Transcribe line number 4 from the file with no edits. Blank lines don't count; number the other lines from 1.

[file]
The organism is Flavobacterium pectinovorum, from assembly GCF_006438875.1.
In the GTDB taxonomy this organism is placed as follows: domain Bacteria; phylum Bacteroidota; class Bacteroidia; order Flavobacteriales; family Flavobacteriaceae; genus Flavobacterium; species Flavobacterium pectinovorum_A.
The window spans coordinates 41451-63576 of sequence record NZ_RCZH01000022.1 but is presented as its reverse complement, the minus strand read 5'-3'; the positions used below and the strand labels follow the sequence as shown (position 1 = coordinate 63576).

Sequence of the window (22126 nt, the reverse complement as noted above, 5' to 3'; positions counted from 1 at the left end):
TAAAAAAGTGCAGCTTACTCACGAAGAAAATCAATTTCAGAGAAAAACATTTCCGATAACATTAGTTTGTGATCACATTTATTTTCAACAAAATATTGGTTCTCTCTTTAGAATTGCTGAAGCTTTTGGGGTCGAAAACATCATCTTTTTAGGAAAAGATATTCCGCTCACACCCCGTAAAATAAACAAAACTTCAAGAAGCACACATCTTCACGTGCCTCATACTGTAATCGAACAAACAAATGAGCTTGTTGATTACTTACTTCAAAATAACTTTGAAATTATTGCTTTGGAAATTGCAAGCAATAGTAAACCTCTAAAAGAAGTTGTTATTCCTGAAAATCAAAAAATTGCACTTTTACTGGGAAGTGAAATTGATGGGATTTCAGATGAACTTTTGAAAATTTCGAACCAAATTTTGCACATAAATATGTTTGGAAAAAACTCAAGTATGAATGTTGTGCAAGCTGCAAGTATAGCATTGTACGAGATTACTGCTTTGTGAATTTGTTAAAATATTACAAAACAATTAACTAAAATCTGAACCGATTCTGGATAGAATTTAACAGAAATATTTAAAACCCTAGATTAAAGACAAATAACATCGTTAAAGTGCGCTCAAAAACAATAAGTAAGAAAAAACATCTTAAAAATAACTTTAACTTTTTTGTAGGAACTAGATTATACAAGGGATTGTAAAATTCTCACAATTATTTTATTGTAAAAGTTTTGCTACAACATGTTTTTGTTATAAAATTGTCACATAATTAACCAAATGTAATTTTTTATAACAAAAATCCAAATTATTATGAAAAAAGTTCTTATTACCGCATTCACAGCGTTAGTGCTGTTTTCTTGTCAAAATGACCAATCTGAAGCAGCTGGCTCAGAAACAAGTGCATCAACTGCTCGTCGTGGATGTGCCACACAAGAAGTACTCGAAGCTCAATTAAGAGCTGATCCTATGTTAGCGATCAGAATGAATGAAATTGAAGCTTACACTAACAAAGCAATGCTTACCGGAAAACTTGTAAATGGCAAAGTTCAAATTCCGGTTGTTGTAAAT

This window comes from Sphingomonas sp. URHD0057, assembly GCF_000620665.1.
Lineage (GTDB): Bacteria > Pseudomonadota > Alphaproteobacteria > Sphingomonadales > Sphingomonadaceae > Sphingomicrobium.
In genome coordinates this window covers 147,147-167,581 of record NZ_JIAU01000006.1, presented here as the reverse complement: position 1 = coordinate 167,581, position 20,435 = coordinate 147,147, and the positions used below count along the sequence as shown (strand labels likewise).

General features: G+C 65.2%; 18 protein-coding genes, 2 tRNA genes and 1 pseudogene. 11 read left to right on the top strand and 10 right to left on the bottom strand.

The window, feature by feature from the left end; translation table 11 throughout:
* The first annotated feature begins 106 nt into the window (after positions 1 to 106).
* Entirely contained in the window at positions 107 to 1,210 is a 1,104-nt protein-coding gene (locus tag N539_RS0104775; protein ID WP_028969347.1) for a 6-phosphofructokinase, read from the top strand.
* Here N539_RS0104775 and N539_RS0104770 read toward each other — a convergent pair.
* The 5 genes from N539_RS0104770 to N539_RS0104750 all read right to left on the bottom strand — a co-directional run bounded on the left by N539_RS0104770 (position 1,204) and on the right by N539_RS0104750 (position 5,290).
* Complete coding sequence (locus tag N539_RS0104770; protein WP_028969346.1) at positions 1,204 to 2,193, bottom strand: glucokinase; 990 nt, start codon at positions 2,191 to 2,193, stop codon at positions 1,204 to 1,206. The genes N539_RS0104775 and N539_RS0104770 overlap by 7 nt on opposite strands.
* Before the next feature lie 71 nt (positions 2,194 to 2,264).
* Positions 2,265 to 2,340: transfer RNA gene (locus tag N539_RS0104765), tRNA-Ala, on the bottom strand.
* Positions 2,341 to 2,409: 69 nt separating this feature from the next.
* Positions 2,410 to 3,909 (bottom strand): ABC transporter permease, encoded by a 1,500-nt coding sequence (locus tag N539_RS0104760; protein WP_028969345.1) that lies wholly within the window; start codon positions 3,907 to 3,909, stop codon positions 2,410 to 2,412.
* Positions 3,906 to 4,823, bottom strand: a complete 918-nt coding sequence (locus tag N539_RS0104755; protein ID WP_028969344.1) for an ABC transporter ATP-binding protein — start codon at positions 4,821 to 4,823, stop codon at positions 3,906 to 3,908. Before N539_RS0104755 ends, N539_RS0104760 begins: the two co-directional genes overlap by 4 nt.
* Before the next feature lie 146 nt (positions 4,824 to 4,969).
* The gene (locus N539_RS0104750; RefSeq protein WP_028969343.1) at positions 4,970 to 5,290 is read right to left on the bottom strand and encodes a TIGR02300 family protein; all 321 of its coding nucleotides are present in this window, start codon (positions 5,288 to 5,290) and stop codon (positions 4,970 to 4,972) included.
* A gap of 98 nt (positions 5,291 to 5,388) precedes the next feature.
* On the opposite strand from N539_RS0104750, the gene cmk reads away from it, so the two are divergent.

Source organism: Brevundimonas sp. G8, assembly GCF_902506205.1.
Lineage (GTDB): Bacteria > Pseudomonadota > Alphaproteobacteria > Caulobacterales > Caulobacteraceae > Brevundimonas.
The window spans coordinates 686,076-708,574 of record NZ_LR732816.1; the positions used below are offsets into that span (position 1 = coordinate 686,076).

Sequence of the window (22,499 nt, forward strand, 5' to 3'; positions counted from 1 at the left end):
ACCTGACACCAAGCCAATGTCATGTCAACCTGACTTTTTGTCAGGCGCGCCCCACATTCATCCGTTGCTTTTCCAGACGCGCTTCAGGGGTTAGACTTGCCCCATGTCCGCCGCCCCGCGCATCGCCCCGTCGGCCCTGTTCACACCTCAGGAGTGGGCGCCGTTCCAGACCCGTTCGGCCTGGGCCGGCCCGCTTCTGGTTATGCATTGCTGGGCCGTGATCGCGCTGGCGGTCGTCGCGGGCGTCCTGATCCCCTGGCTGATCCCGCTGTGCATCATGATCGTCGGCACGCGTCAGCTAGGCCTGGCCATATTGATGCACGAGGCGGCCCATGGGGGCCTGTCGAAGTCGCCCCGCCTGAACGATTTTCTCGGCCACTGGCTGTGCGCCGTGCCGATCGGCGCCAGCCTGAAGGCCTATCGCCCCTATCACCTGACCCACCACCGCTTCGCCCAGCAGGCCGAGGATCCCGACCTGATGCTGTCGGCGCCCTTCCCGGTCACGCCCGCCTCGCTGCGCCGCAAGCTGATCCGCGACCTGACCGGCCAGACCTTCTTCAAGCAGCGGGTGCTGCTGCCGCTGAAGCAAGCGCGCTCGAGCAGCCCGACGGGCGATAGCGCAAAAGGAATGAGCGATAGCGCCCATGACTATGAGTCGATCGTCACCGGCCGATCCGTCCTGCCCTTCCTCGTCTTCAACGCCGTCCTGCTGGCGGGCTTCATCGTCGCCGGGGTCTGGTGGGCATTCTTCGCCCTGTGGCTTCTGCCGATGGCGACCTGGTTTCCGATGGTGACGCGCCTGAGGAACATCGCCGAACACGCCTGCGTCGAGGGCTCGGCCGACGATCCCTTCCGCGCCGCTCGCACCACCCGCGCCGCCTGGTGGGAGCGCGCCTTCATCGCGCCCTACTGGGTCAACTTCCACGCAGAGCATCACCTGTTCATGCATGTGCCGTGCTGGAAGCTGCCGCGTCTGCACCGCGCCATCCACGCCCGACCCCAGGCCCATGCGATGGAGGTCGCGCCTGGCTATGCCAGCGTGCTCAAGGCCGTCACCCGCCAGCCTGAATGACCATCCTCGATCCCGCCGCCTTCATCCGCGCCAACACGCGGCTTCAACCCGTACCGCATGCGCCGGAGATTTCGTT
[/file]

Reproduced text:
Sequence of the window (22126 nt, the reverse complement as noted above, 5' to 3'; positions counted from 1 at the left end):